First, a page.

Anglo-Saxon name Bosswork comes from the family having resided in one of two parishes called Bosworth: Husband's Bosworth; and Market Bosworth, in the county of Leicestershire.
Early Origins of the Bosswork family
Leicestershire, where they had been settled from ancient times, long before the Norman Conquest in 1066.
Early History of the Bosswork family
Another 69 words (5 lines of text) covering the years 1607, 1660, 1659, 1660, 1789 and 1876 are included under the topic Early Bosswork History in all our PDF Extended History products and printed products wherever possible.
Bosswork Spelling Variations
hundred years, spelling variations in names were a common occurrence. As the English language changed in the Middle Ages, absorbing pieces of Latin and French, as well as other languages, the spelling of people's names also changed considerably, even over a single lifetime. Spelling variants included: Bosworth, Bossworth, Bosworthe, Boseworth and others.
Early Notables of the Bosswork family (pre 1700)
Another 45 words (3 lines of text) are included under the topic Early Bosswork Notables in all our PDF Extended History products and printed products wherever possible.
Migration of the Bosswork family to the New World and Oceana
In an attempt to escape the chaos experienced in England, many English families boarded overcrowded and diseased ships sailing for the shores of North America and other British colonies. Those families hardy enough, and lucky enough, to make the passage intact were rewarded with land and a social environment less prone to religious and political persecution. Many of these families became important contributors to the young colonies in which they settled. Early immigration and passenger lists have documented some of the first Bossworks to arrive on North American shores: Henry Bosworth who settled in Boston Massachusetts in 1765; Zack Bosworth who settled in Boston in 1620; and later moved to Salem in 1630; Captain Bosworth settled in Boston in 1767.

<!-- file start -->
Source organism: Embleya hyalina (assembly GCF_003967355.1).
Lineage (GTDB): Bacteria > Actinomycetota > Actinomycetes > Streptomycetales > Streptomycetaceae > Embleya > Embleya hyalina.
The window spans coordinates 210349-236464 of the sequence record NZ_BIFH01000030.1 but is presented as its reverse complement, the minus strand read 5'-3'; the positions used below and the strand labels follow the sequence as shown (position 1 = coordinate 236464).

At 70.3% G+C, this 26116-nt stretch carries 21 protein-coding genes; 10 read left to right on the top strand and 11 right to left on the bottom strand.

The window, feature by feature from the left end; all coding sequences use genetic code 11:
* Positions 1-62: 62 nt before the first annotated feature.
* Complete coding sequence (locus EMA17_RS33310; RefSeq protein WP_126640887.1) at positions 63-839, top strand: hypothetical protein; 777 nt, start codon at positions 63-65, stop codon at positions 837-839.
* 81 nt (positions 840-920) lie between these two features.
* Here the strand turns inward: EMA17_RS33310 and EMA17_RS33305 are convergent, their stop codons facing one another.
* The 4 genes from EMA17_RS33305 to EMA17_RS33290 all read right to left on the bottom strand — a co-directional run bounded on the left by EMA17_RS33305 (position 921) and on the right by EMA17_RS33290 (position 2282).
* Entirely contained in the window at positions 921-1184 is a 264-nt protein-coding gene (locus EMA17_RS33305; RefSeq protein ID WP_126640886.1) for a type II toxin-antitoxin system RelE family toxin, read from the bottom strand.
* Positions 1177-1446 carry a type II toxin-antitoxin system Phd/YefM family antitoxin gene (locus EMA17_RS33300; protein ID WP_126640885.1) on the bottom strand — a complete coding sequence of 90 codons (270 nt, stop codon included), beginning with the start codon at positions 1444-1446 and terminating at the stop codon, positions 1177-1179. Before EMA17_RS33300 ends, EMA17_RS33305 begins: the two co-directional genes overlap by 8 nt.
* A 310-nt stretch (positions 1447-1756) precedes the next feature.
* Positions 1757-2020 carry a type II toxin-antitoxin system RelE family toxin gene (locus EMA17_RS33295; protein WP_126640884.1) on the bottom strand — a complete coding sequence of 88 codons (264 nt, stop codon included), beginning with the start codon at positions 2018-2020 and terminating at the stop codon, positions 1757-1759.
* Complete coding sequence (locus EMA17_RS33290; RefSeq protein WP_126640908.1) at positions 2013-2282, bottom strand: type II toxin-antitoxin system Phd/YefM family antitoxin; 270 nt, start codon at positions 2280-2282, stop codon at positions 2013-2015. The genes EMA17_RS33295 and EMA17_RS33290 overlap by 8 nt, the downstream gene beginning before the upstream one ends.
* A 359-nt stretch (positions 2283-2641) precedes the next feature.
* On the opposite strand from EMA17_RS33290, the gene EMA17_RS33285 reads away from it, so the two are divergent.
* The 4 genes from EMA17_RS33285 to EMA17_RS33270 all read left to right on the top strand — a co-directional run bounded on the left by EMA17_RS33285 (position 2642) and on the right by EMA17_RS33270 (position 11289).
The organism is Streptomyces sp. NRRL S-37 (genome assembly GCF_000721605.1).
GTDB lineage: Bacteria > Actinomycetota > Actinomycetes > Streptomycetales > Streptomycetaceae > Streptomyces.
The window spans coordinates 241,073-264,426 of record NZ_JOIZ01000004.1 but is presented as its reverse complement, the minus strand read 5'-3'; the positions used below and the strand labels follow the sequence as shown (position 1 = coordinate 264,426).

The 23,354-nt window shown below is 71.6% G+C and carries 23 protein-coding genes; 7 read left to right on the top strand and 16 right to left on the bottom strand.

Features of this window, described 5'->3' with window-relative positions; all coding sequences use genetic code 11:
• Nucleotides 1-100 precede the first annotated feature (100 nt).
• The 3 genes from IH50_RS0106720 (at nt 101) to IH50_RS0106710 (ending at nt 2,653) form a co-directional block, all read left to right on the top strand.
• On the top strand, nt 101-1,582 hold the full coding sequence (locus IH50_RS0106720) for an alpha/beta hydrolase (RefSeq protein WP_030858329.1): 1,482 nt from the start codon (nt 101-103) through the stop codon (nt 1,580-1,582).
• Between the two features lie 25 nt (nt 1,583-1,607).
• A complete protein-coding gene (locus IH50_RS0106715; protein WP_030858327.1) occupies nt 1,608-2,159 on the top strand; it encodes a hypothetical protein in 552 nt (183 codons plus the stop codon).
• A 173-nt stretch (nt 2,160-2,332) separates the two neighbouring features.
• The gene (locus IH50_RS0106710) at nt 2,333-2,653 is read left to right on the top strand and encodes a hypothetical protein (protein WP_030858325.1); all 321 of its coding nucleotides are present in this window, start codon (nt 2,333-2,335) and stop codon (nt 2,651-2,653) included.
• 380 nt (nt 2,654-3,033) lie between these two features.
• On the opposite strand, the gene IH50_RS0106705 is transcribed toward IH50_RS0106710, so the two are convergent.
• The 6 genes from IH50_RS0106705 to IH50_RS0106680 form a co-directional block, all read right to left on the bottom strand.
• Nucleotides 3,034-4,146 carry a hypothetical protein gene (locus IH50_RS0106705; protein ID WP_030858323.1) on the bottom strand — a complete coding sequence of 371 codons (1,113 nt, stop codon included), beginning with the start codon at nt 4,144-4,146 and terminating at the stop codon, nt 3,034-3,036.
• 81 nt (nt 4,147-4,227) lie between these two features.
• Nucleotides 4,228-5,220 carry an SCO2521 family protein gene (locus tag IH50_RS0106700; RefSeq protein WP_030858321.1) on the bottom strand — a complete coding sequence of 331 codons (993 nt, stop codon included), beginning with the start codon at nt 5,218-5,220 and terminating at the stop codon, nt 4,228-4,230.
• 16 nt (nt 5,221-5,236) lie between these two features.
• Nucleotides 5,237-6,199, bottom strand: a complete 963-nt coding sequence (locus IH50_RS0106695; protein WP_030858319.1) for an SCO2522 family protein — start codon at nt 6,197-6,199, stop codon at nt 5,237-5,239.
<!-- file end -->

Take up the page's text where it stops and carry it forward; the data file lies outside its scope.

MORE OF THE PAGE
The Bosswork Motto
The motto was originally a war cry or slogan. Mottoes first began to be shown with arms in the 14th and 15th centuries, but were not in general use until the 17th century. Thus the oldest coats of arms generally do not include a motto. Mottoes seldom form part of the grant of arms: Under most heraldic authorities, a motto is an optional component of the coat of arms, and can be added to or changed at will; many families have chosen not to display a motto.
Motto: Animus valet
Motto Translation: Courage availeth.
Bosswork Family Crest Products